People who care about grammar love the serial comma, aka the Oxford or Harvard comma.
They love it because they were instructed to use it in school, and they love it because it supposedly reduces ambiguity, as demonstrated by several popular examples.
They use it religiously, except for journalists, who are forced by AP Style to omit it — a specification I always attributed to journalists caring more about concision than clarity. (Business Insider is a rare publication that insists on the serial comma, since our editor-in-chief learned to love it in his days at Yale and on Wall Street.)
In case you slept through English class, I’m talking about the comma after the penultimate item in a list of three or more items and before the conjunction, as in “dogs, cats, and birds” as opposed to “dogs, cats and birds.”
I once loved the serial comma, too, until a recent realisation caused me to look closer and discover that the punctuation mark is massively overrated.
The topic came up while I was talking about Christina Sterbenz’s article on commas with a friend who works at a top-five New York law firm. Surely, if anyone cared about precise language it would be a corporate lawyer; but I was shocked to hear that he opposed the serial comma and incredulous when he claimed that his firm’s style guide omitted the serial comma. I tried to convince him that he was mistaken, but after going through every argument I could think of or find online, I had only started to question myself.
Later my friend showed me that his firm’s style guide did indeed omit the serial comma, as it concluded that the punctuation mark was a stylistic conceit of publishing houses, unnecessary for precise language, as demonstrated by places like The New York Times, The Wall Street Journal, and The Economist. On instances where a serial comma could be added to reduce ambiguity, the style guide allowed that it could be added, as long as usage was consistent across a document.
In case you think that one firm may have gone insane, another corporate lawyer I know said that his firm also did not insist on the serial comma.
And so I turned to the arguments in favour of the serial comma and saw how easily they crumble.
The preeminent argument in favour of the serial comma involves a very limited form of ambiguity. It has been popularly illustrated and demonstrated with the following sentences:
“We invited the strippers, JFK, and Stalin.”
“We invited the strippers, JFK and Stalin.”
Grammar nuts will rightly point out that the first sentence is clear, while the second sentence could be thought to mean that JFK and Stalin were the names of the strippers. In grammatical terms, the second sentence leaves ambiguity as to whether “JFK and Stalin” are names on a list or an apposition describing “strippers.”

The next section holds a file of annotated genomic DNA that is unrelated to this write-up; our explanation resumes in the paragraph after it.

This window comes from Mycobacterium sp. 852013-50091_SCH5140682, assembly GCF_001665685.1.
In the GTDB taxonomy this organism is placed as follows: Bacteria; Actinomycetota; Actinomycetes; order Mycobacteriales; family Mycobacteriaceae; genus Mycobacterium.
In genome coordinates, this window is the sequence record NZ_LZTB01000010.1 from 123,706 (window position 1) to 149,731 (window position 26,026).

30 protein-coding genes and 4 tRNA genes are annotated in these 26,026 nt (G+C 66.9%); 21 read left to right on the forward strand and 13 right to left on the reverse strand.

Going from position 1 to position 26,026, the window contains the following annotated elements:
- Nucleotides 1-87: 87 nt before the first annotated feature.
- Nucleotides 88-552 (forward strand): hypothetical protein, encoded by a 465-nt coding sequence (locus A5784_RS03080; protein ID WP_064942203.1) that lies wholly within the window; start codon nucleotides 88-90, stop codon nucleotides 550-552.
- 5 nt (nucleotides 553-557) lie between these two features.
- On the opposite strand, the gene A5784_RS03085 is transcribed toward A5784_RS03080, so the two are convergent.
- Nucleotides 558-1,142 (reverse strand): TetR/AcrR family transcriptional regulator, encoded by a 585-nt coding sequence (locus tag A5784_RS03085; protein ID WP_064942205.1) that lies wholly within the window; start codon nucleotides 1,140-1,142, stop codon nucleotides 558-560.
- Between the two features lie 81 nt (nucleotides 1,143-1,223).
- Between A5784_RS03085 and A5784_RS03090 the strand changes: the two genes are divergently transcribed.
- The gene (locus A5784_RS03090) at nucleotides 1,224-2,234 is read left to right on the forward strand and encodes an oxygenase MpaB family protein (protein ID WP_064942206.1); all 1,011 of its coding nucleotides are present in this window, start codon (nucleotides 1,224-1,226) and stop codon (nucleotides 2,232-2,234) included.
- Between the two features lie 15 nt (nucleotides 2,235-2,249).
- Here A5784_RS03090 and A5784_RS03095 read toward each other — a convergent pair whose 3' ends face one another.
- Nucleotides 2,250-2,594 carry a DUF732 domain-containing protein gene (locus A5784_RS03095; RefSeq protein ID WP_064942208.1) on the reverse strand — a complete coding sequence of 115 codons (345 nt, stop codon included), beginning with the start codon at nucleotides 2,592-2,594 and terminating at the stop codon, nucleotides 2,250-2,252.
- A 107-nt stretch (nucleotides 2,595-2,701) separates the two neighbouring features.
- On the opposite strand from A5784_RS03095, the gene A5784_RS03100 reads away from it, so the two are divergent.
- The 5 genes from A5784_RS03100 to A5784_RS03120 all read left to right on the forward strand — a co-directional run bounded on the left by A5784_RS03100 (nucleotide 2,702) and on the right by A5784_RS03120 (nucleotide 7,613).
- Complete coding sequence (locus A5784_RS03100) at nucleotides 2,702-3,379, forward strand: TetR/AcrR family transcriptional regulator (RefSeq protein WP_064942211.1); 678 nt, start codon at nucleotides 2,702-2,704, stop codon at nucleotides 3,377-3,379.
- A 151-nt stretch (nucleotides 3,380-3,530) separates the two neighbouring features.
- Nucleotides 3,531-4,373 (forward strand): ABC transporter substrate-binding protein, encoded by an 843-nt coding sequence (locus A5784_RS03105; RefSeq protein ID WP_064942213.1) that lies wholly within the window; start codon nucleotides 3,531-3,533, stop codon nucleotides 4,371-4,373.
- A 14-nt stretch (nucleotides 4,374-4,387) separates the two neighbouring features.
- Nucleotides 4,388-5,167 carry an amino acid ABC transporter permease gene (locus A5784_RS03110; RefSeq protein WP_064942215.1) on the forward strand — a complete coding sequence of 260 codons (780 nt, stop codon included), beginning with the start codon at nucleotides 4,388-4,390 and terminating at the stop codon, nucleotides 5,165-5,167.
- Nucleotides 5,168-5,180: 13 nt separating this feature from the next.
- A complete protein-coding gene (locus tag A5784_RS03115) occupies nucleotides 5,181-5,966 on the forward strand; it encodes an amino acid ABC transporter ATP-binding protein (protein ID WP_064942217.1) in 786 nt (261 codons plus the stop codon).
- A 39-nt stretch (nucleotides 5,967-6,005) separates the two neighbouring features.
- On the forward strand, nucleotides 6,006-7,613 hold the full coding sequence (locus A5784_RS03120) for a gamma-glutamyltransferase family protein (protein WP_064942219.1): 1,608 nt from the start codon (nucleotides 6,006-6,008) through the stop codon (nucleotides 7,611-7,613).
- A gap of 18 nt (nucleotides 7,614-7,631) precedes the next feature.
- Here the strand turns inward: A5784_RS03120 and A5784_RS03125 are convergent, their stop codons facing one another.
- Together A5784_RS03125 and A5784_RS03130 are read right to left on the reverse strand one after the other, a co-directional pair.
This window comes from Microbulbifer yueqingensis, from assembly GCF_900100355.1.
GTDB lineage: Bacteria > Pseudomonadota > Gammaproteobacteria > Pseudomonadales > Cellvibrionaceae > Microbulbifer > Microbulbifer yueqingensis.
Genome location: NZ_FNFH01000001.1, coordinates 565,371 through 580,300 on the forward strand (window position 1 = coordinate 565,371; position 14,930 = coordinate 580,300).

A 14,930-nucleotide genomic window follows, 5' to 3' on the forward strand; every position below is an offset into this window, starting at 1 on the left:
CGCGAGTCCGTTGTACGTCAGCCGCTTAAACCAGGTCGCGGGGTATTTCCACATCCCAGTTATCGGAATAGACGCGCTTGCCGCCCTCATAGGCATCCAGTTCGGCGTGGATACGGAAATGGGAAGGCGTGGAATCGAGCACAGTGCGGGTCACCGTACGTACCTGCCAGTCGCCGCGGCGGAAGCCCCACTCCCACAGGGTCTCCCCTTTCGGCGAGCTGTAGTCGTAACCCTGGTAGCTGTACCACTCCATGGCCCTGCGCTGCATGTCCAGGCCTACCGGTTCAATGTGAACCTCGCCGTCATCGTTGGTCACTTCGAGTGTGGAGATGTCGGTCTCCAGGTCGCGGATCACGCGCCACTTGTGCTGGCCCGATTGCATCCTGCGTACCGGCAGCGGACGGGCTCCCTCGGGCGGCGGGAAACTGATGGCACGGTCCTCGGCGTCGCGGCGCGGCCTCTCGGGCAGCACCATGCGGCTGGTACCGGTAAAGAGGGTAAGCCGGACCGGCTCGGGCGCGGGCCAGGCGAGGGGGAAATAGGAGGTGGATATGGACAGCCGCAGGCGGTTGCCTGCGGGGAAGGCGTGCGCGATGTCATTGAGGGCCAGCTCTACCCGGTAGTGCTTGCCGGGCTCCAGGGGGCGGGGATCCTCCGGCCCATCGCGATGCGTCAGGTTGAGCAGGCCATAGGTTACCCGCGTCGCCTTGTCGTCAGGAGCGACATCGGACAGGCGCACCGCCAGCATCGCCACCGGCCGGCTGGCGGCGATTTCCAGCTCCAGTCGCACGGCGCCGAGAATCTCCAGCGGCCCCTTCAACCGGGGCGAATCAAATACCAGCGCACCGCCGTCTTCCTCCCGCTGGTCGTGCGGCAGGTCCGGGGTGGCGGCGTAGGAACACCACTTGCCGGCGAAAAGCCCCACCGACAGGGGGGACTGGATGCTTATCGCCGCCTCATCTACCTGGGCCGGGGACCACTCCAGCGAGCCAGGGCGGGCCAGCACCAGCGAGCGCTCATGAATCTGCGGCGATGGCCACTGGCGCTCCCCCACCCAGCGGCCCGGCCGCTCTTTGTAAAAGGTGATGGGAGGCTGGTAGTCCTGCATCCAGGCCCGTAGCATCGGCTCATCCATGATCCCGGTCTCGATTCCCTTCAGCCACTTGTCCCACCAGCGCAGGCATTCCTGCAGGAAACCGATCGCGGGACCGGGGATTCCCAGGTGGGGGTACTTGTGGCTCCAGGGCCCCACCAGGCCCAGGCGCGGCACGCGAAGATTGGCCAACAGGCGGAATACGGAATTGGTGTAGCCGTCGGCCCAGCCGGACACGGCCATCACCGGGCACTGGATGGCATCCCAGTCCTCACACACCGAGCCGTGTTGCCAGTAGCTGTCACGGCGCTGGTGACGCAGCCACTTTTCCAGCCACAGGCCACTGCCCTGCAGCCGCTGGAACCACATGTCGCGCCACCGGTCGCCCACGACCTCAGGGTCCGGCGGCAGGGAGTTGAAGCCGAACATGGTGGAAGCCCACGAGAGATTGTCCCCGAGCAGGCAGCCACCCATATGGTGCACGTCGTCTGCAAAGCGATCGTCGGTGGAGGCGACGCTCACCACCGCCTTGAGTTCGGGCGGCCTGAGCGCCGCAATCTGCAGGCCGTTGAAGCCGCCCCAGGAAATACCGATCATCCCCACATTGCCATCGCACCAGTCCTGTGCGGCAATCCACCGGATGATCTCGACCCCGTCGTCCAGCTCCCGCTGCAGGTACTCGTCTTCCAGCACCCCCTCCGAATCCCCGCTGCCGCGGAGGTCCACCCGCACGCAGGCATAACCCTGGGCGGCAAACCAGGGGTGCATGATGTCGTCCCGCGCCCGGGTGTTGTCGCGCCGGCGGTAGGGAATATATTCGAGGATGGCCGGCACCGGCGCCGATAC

The problem with this argument is that the serial comma could just as easily, if not more easily, create ambiguity in a similar example:
“We invited the stripper, JFK, and Stalin.”
“We invited the stripper, JFK and Stalin.”
In this case, the first sentence could be thought to mean that invitations were sent to Stalin and a stripper named JFK, while the second sentence is technically clear. Simply changing the word that precedes the ambiguous pairing from plural to singular puts the serial comma on the wrong side of clarity. And the same holds true for any of the popular examples that have circulated over the years.
Examples of problematic serial commas are easy to come by, such as: “I went for a walk with Betty, a nurse, and a cook.” In that sentence it is not clear whether you went for a walk with three people or Nurse Betty and a cook.
In short, there is a small risk of ambiguity with or without the serial comma. With either it is possible to resolve ambiguity with simple rephrasing:
“We invited JFK, Stalin[,] and the strippers.”
Another example cited in favour of serial commas is the following scenario:
A will bequeaths a certain amount of money to “John, Bill and Steve.” John insists that the lack of serial comma means half of the money should go to him and half should be split between Bill and Steve.
When I brought up this example to my lawyer friend, he wasn’t having it, saying that he would never interpret the case as such. For “John’s” interpretation to be at all conceivable, one must assume that the person who wrote the contract had very awkwardly failed to include a conjunction between two separate parties of “John” and “Bill and Steve.” Anyway, this rare ambiguity would be resolved by any rational person through simple rephrasing: “half to John and half to Bill and Steve.”
And that’s it. Those obscure cases are the only examples I found where the lack of a serial comma creates ambiguity, and just as many obscure examples can be found to show where its presence creates ambiguity. In any case, ambiguity can be easily resolved by rephrasing.
That’s why many law firms and most newspapers don’t care about the serial comma.
The grammar snob’s favourite mark is just a waste of space.
(Nonetheless, students, publishers, and employees of Business Insider must abide by their style guides.)
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